Finding the Art in Science

Written by Dr. Karen Z. Lancaster, Teacher of  Biology and Advanced Molecular and Cellular Biology

Science in Art (13)In March, students in Baldwin’s Advanced Topics (AT) Biology class had the opportunity to enhance their neuroscience unit through nontraditional mediums, including a neuroscience symposium, guided human brain dissection and a field trip to the Mütter Museum that included a workshop on the brain. Students were also challenged to connect science with art by exploring careers in medical illustration and art in science research.

To kick off this series, AT Biology hosted four world class researchers from the University of Pennsylvania to discuss their projects within diverse fields of neuroscience research. The speakers discussed topics ranging from the effects of elevated alcohol intake on the dopamine reward system, the effects of flavorants in e-cigarettes to nicotine addiction, mapping brain circuits that regulate anxiety and influence addiction, to optogenetic approaches for investigating the neurobiology of pain. Click here for more information.

Following the symposium, Baldwin invited Dr. Brian Balin from the College of Osteopathic Medicine to present on Alzheimer’s disease. After a discussion on mechanisms thought to contribute to the disease and other neurodegenerative diseases in general, he led a guided dissection of the human brain. Students were given the opportunity to compare and contrast healthy brain tissue against degenerative specimens.

To conclude the series, Baldwin’s AT class visited Philadelphia’s Mütter Museum, where they were allowed to explore exhibits of their interest and participate in an hour-long workshop on the brain. During the workshop, students learned about different brain diseases while also looking at interesting case studies and pathology specimens. After learning about these diseases, students were provided brain samples and asked to diagnose the diseases present.

Finally students were challenged to engage both the right and left brains in science by creating any artistic piece that encompassed medical illustration or art in science research. The submissions were as diverse as our Baldwin girls. We had some phenomenal medical illustrations by Gillian Chestnut ‘17, Madeleine Marr ‘17, Anika Iyer ‘17 and Olivia Lanchoney ‘17. Gillian depicted an accurate before and after injury illustration of an ACL tear. Madeleine constructed a video montage complete with sound track of her dental reconstruction. Anika drew a slightly caricatured picture of an HIV particle highlighting the tertiary protein structure, and Olivia chose the brain as her muse, depicting multiple layers of organization and angles of the many varied regions of the brain.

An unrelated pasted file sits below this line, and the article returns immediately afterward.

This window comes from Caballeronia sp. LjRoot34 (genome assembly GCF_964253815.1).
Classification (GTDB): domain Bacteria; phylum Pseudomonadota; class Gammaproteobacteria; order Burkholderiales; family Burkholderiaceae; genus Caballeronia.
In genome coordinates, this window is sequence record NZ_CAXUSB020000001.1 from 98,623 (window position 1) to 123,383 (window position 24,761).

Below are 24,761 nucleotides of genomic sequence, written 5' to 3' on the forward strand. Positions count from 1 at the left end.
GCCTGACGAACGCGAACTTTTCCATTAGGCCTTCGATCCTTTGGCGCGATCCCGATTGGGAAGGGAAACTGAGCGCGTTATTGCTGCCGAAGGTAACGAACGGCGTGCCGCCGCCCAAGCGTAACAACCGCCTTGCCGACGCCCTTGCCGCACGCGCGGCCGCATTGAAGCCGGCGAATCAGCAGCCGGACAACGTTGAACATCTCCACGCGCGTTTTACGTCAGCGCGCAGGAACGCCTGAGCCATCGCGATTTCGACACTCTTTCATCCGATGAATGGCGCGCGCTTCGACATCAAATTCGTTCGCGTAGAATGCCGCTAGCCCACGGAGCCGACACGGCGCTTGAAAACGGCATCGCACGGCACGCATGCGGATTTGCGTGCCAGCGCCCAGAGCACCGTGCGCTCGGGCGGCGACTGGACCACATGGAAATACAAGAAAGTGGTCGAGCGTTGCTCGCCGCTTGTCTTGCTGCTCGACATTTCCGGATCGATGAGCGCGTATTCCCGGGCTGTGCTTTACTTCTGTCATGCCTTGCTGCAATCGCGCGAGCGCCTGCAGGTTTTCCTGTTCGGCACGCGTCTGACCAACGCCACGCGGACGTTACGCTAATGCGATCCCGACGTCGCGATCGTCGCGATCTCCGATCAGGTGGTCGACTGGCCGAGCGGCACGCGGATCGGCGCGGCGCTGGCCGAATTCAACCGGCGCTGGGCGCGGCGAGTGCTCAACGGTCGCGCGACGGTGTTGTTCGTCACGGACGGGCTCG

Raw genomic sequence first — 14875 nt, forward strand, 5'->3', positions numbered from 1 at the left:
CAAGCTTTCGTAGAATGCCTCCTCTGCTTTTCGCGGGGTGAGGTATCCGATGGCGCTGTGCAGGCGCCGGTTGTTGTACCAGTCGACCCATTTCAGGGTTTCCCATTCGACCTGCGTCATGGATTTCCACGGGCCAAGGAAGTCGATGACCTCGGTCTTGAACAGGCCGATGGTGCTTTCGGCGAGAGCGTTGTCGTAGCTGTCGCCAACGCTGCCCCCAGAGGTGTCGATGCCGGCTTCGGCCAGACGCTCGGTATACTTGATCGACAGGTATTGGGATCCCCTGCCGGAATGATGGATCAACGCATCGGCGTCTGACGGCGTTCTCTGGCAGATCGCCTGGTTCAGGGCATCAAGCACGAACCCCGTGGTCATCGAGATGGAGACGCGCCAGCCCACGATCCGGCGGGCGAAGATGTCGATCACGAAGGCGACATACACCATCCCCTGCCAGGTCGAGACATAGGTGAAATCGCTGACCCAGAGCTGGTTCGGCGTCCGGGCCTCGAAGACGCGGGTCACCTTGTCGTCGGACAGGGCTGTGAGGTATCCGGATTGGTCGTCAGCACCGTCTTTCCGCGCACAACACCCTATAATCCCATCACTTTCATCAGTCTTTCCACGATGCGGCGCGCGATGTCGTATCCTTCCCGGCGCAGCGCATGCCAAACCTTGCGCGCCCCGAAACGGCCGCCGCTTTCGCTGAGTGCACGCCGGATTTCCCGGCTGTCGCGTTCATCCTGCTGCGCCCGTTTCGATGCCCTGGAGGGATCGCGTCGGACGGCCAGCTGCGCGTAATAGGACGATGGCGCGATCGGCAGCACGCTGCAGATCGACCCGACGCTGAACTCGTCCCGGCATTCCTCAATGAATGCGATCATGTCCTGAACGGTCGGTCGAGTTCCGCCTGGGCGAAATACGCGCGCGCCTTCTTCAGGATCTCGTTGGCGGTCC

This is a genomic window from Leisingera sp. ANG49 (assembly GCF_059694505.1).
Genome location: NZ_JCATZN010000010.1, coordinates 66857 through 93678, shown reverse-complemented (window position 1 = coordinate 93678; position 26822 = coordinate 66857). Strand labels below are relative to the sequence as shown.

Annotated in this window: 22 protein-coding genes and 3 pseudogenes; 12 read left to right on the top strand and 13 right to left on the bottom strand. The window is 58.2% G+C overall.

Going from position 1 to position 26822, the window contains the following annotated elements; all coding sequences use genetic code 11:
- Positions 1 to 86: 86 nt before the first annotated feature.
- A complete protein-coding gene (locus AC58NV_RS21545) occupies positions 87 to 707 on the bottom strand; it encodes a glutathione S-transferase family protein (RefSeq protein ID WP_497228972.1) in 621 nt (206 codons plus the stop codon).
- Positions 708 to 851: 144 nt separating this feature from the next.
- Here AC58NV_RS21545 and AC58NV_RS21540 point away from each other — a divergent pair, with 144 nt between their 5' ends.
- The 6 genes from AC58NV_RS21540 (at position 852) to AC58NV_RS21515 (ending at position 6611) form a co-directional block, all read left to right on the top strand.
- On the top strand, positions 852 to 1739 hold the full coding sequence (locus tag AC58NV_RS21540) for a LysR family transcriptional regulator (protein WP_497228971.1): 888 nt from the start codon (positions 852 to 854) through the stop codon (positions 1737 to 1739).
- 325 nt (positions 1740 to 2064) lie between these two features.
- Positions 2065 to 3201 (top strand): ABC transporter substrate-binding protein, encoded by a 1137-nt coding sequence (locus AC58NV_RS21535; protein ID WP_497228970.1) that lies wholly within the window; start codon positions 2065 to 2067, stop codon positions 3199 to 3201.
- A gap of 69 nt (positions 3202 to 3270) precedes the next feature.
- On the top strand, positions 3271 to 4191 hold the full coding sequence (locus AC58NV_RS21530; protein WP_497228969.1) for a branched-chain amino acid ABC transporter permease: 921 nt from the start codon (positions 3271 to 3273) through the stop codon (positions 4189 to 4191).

We also had poetry submissions contributed by Jessica Zhang ‘17, Georgia Spies ‘17 and Madison Sanders ‘17. Jessica contributed three submissions, each a little vignette of a different neurotransmitter, accurately evoking the feel and nervous system function of each. Georgia also chose the brain for her poem and 3D printed an anatomically correct brain to accompany her work. Madison’s poem became the backdrop of our gallery as she recorded herself performing her poem on the brain soul connection.

Pallavi Sreedhar ‘17 and Angela Smith ‘17 both made models of the nervous system. Pallavi focused on the molecular synapse while Angela zoomed out and depicted the specialized functions of the lobes of the cerebral cortex.

Alexa Bartels ‘17 reflected on her family trait of blue eyes to construct a pedigree chart showing how a recessive genetic trait appears more often than predicted in her family lineage. Sally Chen ‘17 was a unique piece where she made an interactive flip work of the major organ systems in a Baldwin girl. Roya Alidjani ‘17 collected and stained her own cheek cells and then took pictures of them under the microscope. In a nod to Andy Warhol she presented variations of her cells with different colored dyes.

Last but not least, two incredibly artistic drawings were submitted by Lilly Tang ‘17 and Annie Xu ‘17. Lilly constructed an anatomically accurate human head and skull artistically intertwined with an underwater scene while Annie submitted a fun and creative steampunk heart. Congrats on all the hard work to a truly outstanding group of Baldwin seniors and thank you to Sumi Mudgil ‘17 for her contributions to the article.

View a media gallery of the ‘Art in Science’ exhibit.